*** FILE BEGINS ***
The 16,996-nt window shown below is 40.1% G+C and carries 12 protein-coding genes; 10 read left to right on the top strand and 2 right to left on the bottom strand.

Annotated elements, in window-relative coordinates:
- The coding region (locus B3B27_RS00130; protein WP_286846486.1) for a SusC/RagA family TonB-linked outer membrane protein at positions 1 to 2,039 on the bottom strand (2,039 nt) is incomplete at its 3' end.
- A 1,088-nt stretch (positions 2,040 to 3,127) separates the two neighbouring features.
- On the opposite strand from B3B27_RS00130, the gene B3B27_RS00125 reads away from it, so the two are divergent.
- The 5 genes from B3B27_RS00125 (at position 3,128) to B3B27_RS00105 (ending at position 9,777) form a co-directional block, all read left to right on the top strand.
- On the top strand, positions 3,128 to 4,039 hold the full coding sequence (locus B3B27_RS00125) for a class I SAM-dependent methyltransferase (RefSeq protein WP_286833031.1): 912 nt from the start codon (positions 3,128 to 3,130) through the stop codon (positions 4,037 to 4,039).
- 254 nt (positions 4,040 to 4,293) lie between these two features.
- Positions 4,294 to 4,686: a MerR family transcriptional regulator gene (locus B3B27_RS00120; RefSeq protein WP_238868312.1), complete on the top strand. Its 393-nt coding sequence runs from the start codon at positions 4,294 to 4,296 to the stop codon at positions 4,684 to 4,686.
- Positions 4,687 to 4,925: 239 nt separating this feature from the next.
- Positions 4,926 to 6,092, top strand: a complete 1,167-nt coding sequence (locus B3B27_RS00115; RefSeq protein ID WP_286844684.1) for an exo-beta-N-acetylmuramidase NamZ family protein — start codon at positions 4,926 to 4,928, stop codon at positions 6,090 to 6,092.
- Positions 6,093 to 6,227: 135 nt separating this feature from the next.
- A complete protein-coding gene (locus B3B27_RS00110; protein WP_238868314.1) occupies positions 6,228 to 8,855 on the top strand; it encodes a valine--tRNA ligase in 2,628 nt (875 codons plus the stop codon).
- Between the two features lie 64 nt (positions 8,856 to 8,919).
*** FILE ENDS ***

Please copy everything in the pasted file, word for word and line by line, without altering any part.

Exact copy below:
The 16,996-nt window shown below is 40.1% G+C and carries 12 protein-coding genes; 10 read left to right on the top strand and 2 right to left on the bottom strand.

Annotated elements, in window-relative coordinates:
- The coding region (locus B3B27_RS00130; protein WP_286846486.1) for a SusC/RagA family TonB-linked outer membrane protein at positions 1 to 2,039 on the bottom strand (2,039 nt) is incomplete at its 3' end.
- A 1,088-nt stretch (positions 2,040 to 3,127) separates the two neighbouring features.
- On the opposite strand from B3B27_RS00130, the gene B3B27_RS00125 reads away from it, so the two are divergent.
- The 5 genes from B3B27_RS00125 (at position 3,128) to B3B27_RS00105 (ending at position 9,777) form a co-directional block, all read left to right on the top strand.
- On the top strand, positions 3,128 to 4,039 hold the full coding sequence (locus B3B27_RS00125) for a class I SAM-dependent methyltransferase (RefSeq protein WP_286833031.1): 912 nt from the start codon (positions 3,128 to 3,130) through the stop codon (positions 4,037 to 4,039).
- 254 nt (positions 4,040 to 4,293) lie between these two features.
- Positions 4,294 to 4,686: a MerR family transcriptional regulator gene (locus B3B27_RS00120; RefSeq protein WP_238868312.1), complete on the top strand. Its 393-nt coding sequence runs from the start codon at positions 4,294 to 4,296 to the stop codon at positions 4,684 to 4,686.
- Positions 4,687 to 4,925: 239 nt separating this feature from the next.
- Positions 4,926 to 6,092, top strand: a complete 1,167-nt coding sequence (locus B3B27_RS00115; RefSeq protein ID WP_286844684.1) for an exo-beta-N-acetylmuramidase NamZ family protein — start codon at positions 4,926 to 4,928, stop codon at positions 6,090 to 6,092.
- Positions 6,093 to 6,227: 135 nt separating this feature from the next.
- A complete protein-coding gene (locus B3B27_RS00110; protein WP_238868314.1) occupies positions 6,228 to 8,855 on the top strand; it encodes a valine--tRNA ligase in 2,628 nt (875 codons plus the stop codon).
- Between the two features lie 64 nt (positions 8,856 to 8,919).